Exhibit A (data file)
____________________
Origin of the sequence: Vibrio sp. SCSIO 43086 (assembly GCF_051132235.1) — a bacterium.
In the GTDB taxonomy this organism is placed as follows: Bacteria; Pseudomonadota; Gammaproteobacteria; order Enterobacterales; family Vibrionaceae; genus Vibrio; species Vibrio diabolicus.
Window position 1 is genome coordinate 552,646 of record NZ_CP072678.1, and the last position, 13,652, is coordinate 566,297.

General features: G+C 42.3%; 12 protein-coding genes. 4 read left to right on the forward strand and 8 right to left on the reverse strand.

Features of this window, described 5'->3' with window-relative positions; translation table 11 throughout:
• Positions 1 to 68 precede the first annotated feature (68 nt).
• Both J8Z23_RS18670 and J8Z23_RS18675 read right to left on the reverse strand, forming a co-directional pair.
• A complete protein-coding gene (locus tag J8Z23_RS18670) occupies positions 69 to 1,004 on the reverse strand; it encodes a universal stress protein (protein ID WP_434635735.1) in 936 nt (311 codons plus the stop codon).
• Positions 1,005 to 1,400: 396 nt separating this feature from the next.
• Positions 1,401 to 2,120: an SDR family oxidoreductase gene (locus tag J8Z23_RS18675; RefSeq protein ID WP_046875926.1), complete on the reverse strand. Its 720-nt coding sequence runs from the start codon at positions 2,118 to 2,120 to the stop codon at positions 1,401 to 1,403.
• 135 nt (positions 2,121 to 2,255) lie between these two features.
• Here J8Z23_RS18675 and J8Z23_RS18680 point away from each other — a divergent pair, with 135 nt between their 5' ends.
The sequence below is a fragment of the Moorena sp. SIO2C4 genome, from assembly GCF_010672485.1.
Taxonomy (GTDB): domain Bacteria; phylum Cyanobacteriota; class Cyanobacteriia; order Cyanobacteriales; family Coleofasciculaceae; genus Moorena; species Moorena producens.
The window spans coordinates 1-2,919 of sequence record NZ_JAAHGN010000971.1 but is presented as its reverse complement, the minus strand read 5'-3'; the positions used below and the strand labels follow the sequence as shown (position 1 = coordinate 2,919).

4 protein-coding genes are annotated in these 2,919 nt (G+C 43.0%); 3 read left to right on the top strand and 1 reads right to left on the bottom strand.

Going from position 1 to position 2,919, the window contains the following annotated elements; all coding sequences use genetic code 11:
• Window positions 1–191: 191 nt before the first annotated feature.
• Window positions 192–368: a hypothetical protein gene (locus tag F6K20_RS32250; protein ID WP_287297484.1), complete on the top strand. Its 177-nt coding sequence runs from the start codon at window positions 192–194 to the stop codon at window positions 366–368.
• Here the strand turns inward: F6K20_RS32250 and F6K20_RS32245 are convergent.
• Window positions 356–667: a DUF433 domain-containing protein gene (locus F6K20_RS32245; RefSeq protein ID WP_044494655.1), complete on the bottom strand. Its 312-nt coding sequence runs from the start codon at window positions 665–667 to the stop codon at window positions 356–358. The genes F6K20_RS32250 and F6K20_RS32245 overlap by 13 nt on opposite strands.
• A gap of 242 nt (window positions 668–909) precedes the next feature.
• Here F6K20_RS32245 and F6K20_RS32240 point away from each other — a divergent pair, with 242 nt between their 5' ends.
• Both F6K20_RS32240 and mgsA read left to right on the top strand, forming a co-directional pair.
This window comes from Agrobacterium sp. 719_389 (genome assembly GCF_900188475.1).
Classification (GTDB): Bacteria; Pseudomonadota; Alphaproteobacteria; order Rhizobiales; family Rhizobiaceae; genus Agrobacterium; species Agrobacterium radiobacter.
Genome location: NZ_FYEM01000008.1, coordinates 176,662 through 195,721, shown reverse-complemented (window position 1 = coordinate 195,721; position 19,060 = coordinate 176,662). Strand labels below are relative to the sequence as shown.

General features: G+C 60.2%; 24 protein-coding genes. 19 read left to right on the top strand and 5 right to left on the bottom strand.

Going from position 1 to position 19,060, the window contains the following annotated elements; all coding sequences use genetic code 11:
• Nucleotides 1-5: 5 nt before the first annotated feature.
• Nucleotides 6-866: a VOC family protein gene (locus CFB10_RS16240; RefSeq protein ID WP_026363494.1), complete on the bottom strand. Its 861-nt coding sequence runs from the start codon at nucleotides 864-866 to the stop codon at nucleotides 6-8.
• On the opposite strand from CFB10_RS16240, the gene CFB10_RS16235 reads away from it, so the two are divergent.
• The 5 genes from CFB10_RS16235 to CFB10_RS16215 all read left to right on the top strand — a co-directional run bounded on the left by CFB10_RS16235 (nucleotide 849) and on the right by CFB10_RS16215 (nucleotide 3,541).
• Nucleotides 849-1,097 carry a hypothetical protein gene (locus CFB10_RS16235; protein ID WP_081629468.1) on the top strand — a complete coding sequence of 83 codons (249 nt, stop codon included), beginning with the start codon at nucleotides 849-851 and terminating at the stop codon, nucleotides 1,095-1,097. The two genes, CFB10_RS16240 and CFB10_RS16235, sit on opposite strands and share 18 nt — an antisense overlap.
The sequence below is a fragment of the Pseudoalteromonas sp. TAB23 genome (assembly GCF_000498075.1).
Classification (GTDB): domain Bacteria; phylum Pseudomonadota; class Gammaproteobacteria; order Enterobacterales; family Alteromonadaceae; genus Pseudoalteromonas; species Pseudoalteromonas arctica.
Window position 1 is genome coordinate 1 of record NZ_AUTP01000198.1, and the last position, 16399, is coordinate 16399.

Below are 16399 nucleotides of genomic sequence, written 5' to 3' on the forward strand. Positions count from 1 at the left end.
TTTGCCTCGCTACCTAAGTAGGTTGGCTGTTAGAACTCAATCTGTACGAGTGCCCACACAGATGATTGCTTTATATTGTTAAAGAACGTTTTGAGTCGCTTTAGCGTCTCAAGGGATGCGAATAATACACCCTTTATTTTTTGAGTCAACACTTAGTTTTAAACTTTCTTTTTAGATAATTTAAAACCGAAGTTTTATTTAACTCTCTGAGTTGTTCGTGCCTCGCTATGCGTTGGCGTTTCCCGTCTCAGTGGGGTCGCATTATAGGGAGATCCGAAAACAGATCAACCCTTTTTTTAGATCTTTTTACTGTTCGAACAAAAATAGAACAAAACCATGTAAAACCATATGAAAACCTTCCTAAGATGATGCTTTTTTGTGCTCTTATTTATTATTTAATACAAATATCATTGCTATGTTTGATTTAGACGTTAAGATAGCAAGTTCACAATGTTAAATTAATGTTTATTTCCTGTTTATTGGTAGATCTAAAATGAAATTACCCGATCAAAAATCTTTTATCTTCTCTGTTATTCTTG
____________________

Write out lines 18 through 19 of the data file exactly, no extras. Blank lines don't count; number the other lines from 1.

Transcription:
• Window positions 1–191: 191 nt before the first annotated feature.
• Window positions 192–368: a hypothetical protein gene (locus tag F6K20_RS32250; protein ID WP_287297484.1), complete on the top strand. Its 177-nt coding sequence runs from the start codon at window positions 192–194 to the stop codon at window positions 366–368.